Used Electric Vehicle sales in 2022 hit record high. Subscribe to Electric Vehicle News Bitesize Podcast for FREE to hear more!
Sales of used electric vehicles hit a record high last year as a surge in production spilled over into the used market.
According to the Society of Motor Manufacturers and Traders (SMMT), a total of 71,071 electric vehicles changed hands in 2022, a 38% increase from the previous year.
The surge bucked a broader trend of a general downturn in used car sales, with total transactions down 9% amid a slowdown in the post-coronavirus boom.
That reflects an increase in the number of electric vehicles sold in new markets in recent years, as customers take advantage of tax breaks and models from leader Tesla have become more popular.
Mike Hawes, chief executive of the SMMT, said: “While the market headlines are negative, and reflective of the squeeze on new car supply last year, record electrified vehicle uptake is a bright spot and demonstrates a growing appetite for these models.
“With new car registrations growth expected this year, more of the latest low and zero emission models should become available to second owners.”
Meanwhile, Swedish automaker Volvo Cars, controlled by China’s Geely, said sales of its electric models tripled in the last three months of the year as production ramped up.
Unlike Tesla, the company sees no need to cut the price of its cars, it said, adding: “For electrified cars, the demand was especially strong and continued to grow.”
Volvo said it expected continued challenges this year from high energy prices and rising costs of raw materials, including lithium, which is critical to making batteries. Still, the company expects the microchip shortage plaguing the industry to eventually ease.
Jim Rowan, chief executive, said: “While 2023 looks to be another challenging year, we are hopeful that the COVID related supply shortages from China are behind us and that we continue to see steady improvement in the supply of semiconductors.”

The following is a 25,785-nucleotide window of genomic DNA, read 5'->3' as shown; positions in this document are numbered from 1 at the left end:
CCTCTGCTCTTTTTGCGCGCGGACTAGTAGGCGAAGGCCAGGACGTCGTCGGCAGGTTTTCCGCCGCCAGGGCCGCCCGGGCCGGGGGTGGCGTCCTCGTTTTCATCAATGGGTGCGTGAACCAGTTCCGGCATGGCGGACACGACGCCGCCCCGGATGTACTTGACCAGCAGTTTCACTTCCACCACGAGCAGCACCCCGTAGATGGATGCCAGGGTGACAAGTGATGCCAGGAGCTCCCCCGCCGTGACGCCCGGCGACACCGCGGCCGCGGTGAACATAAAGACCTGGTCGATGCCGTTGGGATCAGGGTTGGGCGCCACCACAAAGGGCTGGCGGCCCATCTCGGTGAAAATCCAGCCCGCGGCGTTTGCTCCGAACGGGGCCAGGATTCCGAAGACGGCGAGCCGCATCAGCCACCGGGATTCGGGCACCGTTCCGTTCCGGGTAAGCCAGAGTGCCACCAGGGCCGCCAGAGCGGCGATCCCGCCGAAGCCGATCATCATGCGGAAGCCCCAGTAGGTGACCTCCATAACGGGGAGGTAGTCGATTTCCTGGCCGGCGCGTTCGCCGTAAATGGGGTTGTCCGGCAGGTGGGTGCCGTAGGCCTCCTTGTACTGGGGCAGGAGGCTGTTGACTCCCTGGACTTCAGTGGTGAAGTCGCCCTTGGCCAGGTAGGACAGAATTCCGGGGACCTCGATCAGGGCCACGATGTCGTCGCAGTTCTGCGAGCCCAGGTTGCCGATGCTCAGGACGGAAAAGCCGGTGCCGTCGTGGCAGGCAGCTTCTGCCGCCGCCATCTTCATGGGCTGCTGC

The company aims to produce 1.2 million vehicles a year by 2025, half of which will be powered by batteries, up from 21% in December.
Volvo sold 615,000 vehicles last year, down 12% from 2021.
Last month, Tesla slashed prices by a record £8,000 in an effort to reverse slowing sales.
The Elon Musk-led company said it would slash prices by as much as 20% in the U.S. and Europe within weeks of cutting the cost of its vehicles in China.
However, Volvo has lower profit margins on its EVs compared to combustion versions. Last year, its sales of electric vehicles rose 8%, while sales of gasoline and diesel models rose 21%.
Volvo’s overall profit fell 16 percent to 17.9 billion Swedish kronor (£1.4 billion).
The company said: “Despite the global turbulence, uncertainty and our recent price increases, we continue to see healthy demand for our cars.”
Much lower global vehicle production rates mean supply remains far behind demand, allowing most automakers to remain profitable despite rising costs.
Higher energy bills also drive up wages, transportation and raw material prices.
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